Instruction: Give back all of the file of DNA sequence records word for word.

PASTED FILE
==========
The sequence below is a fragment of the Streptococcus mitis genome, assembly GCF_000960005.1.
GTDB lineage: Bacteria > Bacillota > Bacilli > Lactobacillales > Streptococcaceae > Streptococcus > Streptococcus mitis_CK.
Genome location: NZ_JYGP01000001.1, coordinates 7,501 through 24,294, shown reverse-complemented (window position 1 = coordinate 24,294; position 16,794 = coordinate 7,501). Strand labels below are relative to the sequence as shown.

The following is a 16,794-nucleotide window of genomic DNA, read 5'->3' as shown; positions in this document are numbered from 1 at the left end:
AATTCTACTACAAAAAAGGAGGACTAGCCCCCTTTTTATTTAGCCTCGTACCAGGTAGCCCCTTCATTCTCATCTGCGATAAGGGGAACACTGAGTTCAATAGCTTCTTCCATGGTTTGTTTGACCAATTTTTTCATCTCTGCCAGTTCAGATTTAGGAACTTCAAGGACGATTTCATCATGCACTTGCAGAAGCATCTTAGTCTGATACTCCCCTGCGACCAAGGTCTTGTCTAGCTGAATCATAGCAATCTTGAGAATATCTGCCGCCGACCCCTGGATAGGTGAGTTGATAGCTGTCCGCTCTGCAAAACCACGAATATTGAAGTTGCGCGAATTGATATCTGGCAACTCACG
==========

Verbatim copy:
The sequence below is a fragment of the Streptococcus mitis genome, assembly GCF_000960005.1.
GTDB lineage: Bacteria > Bacillota > Bacilli > Lactobacillales > Streptococcaceae > Streptococcus > Streptococcus mitis_CK.
Genome location: NZ_JYGP01000001.1, coordinates 7,501 through 24,294, shown reverse-complemented (window position 1 = coordinate 24,294; position 16,794 = coordinate 7,501). Strand labels below are relative to the sequence as shown.

The following is a 16,794-nucleotide window of genomic DNA, read 5'->3' as shown; positions in this document are numbered from 1 at the left end:
AATTCTACTACAAAAAAGGAGGACTAGCCCCCTTTTTATTTAGCCTCGTACCAGGTAGCCCCTTCATTCTCATCTGCGATAAGGGGAACACTGAGTTCAATAGCTTCTTCCATGGTTTGTTTGACCAATTTTTTCATCTCTGCCAGTTCAGATTTAGGAACTTCAAGGACGATTTCATCATGCACTTGCAGAAGCATCTTAGTCTGATACTCCCCTGCGACCAAGGTCTTGTCTAGCTGAATCATAGCAATCTTGAGAATATCTGCCGCCGACCCCTGGATAGGTGAGTTGATAGCTGTCCGCTCTGCAAAACCACGAATATTGAAGTTGCGCGAATTGATATCTGGCAACTCACG